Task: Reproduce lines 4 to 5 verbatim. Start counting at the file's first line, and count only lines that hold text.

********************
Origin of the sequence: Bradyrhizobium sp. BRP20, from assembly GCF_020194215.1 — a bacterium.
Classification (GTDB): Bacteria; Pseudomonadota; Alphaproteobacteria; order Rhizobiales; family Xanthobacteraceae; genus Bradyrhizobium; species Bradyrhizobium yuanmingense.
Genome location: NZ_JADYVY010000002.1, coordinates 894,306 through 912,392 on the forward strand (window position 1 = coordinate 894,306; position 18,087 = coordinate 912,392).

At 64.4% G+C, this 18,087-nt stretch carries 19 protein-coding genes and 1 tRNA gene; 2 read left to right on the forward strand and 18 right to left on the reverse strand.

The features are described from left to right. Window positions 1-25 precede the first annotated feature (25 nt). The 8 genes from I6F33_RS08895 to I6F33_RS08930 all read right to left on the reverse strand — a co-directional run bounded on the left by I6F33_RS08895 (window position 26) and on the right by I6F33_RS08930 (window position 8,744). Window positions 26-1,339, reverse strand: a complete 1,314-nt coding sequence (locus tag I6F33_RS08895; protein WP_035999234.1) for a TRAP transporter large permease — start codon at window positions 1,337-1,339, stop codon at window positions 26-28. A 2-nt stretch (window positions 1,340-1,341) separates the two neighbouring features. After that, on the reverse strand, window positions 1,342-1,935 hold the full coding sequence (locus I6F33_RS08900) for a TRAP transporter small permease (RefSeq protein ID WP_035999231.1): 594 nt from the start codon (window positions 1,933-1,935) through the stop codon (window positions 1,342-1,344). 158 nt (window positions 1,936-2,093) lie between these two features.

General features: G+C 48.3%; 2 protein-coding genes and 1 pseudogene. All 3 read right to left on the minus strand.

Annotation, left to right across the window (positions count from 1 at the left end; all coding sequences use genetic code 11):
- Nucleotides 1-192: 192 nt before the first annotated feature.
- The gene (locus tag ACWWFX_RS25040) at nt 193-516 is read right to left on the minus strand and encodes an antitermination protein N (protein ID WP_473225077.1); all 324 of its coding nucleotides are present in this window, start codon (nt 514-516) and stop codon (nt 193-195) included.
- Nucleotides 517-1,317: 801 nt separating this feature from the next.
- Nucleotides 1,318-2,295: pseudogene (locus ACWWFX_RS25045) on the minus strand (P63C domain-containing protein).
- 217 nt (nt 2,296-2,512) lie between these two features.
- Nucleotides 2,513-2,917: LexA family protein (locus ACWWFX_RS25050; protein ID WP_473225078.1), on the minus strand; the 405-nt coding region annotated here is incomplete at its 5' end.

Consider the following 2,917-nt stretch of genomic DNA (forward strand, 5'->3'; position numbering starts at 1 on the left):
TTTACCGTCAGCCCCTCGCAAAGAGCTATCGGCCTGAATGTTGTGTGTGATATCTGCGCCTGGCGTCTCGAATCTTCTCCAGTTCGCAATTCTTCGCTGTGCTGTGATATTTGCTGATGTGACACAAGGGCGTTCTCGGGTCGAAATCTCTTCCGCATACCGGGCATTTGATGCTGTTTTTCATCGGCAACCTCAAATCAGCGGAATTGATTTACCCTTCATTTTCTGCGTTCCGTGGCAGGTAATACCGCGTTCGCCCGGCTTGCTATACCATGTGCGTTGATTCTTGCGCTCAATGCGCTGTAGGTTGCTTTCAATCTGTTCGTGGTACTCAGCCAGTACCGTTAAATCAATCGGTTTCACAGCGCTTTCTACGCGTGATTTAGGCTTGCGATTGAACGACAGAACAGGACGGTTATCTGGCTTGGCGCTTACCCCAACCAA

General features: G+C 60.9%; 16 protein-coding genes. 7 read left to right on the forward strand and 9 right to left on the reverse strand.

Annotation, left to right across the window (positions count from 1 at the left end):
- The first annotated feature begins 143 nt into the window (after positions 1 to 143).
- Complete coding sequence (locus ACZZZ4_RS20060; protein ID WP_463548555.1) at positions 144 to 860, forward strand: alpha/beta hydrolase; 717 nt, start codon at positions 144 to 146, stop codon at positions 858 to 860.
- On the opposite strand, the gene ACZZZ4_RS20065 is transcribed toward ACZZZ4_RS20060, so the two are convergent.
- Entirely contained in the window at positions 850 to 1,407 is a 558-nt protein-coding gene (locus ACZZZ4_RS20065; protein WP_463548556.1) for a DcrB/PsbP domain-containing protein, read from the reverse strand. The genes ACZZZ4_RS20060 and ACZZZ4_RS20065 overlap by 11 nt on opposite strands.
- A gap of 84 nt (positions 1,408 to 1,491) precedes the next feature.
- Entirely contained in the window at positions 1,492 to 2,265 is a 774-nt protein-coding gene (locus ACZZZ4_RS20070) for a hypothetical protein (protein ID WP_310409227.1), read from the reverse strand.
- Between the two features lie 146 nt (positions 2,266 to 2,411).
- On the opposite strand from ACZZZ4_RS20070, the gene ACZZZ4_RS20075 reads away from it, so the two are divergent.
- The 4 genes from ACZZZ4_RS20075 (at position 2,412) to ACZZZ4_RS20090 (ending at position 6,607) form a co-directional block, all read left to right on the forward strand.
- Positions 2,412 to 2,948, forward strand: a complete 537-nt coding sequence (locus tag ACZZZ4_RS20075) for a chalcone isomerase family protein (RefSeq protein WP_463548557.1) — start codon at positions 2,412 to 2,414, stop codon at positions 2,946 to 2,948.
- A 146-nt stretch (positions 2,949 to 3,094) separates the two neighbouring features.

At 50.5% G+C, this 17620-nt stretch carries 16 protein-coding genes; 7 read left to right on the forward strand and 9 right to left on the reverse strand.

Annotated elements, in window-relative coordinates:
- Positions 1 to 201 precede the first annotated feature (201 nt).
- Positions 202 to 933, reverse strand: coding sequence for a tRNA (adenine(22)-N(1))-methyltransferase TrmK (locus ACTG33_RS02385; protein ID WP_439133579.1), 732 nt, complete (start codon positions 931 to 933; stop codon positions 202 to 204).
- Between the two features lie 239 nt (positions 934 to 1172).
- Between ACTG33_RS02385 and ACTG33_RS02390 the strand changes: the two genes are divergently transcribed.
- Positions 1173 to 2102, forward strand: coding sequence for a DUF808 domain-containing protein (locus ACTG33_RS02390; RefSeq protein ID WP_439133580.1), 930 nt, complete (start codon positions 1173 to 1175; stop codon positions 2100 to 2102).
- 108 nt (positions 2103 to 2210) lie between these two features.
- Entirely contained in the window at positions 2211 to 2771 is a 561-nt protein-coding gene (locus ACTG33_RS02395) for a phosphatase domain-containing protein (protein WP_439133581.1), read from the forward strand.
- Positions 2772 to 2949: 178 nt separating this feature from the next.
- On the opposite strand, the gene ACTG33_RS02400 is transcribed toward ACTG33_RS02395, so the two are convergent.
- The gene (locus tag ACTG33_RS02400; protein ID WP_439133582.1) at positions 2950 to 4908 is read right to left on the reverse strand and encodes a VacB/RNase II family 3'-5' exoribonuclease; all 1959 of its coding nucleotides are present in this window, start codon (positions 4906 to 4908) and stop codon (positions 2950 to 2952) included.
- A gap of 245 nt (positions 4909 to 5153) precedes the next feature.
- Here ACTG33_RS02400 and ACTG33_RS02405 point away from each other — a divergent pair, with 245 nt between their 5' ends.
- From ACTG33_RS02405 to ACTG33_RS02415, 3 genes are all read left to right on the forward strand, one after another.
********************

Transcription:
At 64.4% G+C, this 18,087-nt stretch carries 19 protein-coding genes and 1 tRNA gene; 2 read left to right on the forward strand and 18 right to left on the reverse strand.

The features are described from left to right. Window positions 1-25 precede the first annotated feature (25 nt). The 8 genes from I6F33_RS08895 to I6F33_RS08930 all read right to left on the reverse strand — a co-directional run bounded on the left by I6F33_RS08895 (window position 26) and on the right by I6F33_RS08930 (window position 8,744). Window positions 26-1,339, reverse strand: a complete 1,314-nt coding sequence (locus tag I6F33_RS08895; protein WP_035999234.1) for a TRAP transporter large permease — start codon at window positions 1,337-1,339, stop codon at window positions 26-28. A 2-nt stretch (window positions 1,340-1,341) separates the two neighbouring features. After that, on the reverse strand, window positions 1,342-1,935 hold the full coding sequence (locus I6F33_RS08900) for a TRAP transporter small permease (RefSeq protein ID WP_035999231.1): 594 nt from the start codon (window positions 1,933-1,935) through the stop codon (window positions 1,342-1,344). 158 nt (window positions 1,936-2,093) lie between these two features.